In 2017, the Traffic Index listed Nairobi as the second worst city in the world on traffic congestion. Only coming second to World’s worst traffic congested town, Kolkata in India.

On average, Nairobians spend 62.44 minutes in traffic with the congestion and a new report by  the Institute of Economic Affairs (IEA) has revealed that the country loses at least Ksh. 50 million daily due to traffic.

The increase in urban population in African cities has resulted to diversification and an upsurge in transport needs. Both public transport and private car use have significantly risen exacerbating road congestion and air pollution.

There have been several futile attempts to decongest Nairobi City in the past, the first attempt being in August 2009 by former Town Clerk Philip Kisia under the defunct Nairobi City Council. His efforts to clear the CBD did not, however last, for he bowed to pressure from public service operators two months later.

The second attempt came in 2013 by the first Governor of Nairobi Evans Kidero with his key areas of focus being the communal locomotives (matatu) menace. His plans to ban commuter matatus from the Nairobi Central Business District (CBD) by September that year never actualized. He instead surrendered his stand and the matatus were left to operate within the city centre for his entire term.

Kidero’s administration had been grappling with how to decongest the city. It proposed a raft of measures including signing a memorandum of understanding with Foton and Beijing Municipal Commission of Transport for the supply of 266 high capacity buses at a cost of Sh6.4 billion to launch the planned metro transportation system. This attempt was also botched after being marred with corruption allegations leading to the sacking of the then Transport executive Evans Ondieki.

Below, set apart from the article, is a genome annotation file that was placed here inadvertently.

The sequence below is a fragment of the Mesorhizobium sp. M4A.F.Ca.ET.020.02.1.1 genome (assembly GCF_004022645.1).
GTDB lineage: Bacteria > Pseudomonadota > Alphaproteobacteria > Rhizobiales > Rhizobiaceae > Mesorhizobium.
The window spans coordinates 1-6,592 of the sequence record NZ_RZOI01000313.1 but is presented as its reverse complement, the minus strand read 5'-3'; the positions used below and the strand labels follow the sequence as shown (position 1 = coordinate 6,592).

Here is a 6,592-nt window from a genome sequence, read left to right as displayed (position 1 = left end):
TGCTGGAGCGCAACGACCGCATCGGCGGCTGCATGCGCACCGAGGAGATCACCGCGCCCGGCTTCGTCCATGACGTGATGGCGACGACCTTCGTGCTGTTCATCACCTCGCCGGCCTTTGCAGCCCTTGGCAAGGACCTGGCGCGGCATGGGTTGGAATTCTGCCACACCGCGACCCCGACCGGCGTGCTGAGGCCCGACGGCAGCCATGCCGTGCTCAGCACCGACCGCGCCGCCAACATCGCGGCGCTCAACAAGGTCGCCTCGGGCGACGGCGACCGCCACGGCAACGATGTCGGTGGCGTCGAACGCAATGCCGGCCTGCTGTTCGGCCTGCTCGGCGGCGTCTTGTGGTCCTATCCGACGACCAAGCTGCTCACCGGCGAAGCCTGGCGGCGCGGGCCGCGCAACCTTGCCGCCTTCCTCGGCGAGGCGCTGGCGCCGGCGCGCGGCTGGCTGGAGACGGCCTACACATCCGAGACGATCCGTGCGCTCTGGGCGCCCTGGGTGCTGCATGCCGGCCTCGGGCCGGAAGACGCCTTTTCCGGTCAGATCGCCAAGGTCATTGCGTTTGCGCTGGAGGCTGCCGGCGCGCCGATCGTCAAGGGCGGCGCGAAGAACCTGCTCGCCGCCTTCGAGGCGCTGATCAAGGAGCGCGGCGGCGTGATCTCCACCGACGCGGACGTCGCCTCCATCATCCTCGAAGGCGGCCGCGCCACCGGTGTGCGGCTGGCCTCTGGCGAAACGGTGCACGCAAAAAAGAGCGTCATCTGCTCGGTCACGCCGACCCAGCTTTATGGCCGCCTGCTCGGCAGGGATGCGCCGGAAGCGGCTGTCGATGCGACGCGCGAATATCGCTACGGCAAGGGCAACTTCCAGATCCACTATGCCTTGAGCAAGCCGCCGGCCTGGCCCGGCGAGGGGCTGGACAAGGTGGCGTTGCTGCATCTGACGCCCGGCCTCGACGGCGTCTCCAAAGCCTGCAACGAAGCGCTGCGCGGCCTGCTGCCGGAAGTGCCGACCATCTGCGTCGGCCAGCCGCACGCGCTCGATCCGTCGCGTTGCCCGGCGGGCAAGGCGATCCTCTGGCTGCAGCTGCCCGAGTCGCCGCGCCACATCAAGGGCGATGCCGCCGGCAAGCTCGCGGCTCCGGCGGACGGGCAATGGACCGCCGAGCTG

The third ineffective attempt came in December 2018 and was orchestrated by the incumbent Nairobi City governor Mike Sonko. After his attempts to remove the matatu’s from the CBD failed, he changed his mind to allow for wider consultations.

The Kenyan government has struggled and still wrestles with the congestion issues surrounding its capital city and one of the business and technology hubs in East Africa. Whether or not the decongestion narrative shall come to pass is still a something we’ll have to watch.

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